US says foreign students whose classes move online cannot stay

Updated 53 min 29 sec ago

US says foreign students whose classes move online cannot stay

  • “Active students currently in the United States enrolled in such programs must depart the country or take other measures," the State Department said

WASHINGTON: The United States said Monday it would not allow foreign students to remain in the country if all of their classes are moved online in the fall because of the coronavirus crisis.
“Nonimmigrant F-1 and M-1 students attending schools operating entirely online may not take a full online course load and remain in the United States,” US Immigration and Custom Enforcement said in a statement.
“Active students currently in the United States enrolled in such programs must depart the country or take other measures, such as transferring to a school with in-person instruction to remain in lawful status,” ICE said.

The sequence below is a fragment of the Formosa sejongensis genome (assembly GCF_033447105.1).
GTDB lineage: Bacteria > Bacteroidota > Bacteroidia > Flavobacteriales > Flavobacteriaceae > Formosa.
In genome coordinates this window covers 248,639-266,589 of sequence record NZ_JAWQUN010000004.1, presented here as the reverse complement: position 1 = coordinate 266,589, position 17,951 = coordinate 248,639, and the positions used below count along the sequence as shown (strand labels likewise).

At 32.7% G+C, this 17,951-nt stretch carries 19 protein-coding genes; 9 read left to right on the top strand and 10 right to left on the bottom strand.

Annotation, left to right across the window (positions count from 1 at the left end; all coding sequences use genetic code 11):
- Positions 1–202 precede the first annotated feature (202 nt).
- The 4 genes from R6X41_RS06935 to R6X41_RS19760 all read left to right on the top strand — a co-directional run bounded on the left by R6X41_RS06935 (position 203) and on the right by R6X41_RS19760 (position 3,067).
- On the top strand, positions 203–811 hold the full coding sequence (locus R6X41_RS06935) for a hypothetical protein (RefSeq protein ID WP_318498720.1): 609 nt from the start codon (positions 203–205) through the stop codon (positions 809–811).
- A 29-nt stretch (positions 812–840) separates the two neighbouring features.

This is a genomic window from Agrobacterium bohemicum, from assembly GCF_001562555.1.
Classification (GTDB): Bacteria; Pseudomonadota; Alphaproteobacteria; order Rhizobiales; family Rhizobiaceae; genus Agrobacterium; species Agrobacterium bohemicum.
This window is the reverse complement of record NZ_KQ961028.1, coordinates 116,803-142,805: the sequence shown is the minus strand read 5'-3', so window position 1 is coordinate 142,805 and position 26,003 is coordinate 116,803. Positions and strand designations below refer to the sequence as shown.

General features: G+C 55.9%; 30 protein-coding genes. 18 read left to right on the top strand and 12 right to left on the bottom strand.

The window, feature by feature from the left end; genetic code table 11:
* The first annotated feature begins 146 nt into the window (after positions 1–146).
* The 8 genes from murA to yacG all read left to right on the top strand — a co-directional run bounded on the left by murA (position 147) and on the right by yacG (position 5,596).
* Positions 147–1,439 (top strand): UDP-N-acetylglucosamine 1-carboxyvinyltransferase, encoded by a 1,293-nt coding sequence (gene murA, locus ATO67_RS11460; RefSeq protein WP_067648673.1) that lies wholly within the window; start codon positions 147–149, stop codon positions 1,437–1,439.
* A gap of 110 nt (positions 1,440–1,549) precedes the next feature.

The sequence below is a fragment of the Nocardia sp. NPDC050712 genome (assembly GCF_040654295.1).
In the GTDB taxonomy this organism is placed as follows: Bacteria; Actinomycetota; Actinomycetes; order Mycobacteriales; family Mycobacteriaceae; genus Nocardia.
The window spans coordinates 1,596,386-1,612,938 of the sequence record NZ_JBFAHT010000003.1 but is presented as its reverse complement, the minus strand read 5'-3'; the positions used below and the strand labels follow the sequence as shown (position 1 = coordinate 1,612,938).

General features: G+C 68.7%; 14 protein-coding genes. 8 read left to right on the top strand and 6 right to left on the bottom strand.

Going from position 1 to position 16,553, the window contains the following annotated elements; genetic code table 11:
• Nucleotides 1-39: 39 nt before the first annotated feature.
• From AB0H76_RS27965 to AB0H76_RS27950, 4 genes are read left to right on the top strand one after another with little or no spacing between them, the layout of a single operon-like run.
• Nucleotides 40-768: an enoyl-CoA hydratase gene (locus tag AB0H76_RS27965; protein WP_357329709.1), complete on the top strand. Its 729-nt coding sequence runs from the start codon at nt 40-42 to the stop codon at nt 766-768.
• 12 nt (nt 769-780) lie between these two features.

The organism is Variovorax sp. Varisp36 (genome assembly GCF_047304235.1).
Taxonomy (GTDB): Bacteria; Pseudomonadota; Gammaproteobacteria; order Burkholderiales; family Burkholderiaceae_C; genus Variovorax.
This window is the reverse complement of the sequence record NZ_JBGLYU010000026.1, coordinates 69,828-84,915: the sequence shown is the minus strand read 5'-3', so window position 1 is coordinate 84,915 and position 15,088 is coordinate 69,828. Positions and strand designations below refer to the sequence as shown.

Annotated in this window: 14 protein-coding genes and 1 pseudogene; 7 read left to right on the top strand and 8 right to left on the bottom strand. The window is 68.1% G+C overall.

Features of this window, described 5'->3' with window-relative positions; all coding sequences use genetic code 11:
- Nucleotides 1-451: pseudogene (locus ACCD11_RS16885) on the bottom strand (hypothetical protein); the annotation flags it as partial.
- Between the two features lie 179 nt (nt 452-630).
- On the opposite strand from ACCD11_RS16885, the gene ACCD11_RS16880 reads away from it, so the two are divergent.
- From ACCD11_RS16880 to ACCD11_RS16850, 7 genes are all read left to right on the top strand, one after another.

“If not, they may face immigration consequences including, but not limited to, the initiation of removal proceedings.”
ICE said the State Department “will not issue visas to students enrolled in schools and/or programs that are fully online for the fall semester nor will US Customs and Border Protection permit these students to enter the United States.”
F-1 students pursue academic coursework and M-1 students pursue “vocational coursework,” according to ICE.
Universities with a hybrid system of in-person and online classes will have to show that foreign students are taking as many in-person classes as possible, to maintain their status.
Critics quickly hit back at the decision.
“The cruelty of this White House knows no bounds,” tweeted Senator Bernie Sanders.
“Foreign students are being threatened with a choice: risk your life going to class-in person or get deported,” he said.
For Gonzalo Fernandez, a 32-year-old Spaniard doing his doctorate in economics at George Washington University in the US capital, “the worst thing is the uncertainty.”
“We don’t know if we will have classes next semester, if we should go home, if they are going to throw us out.”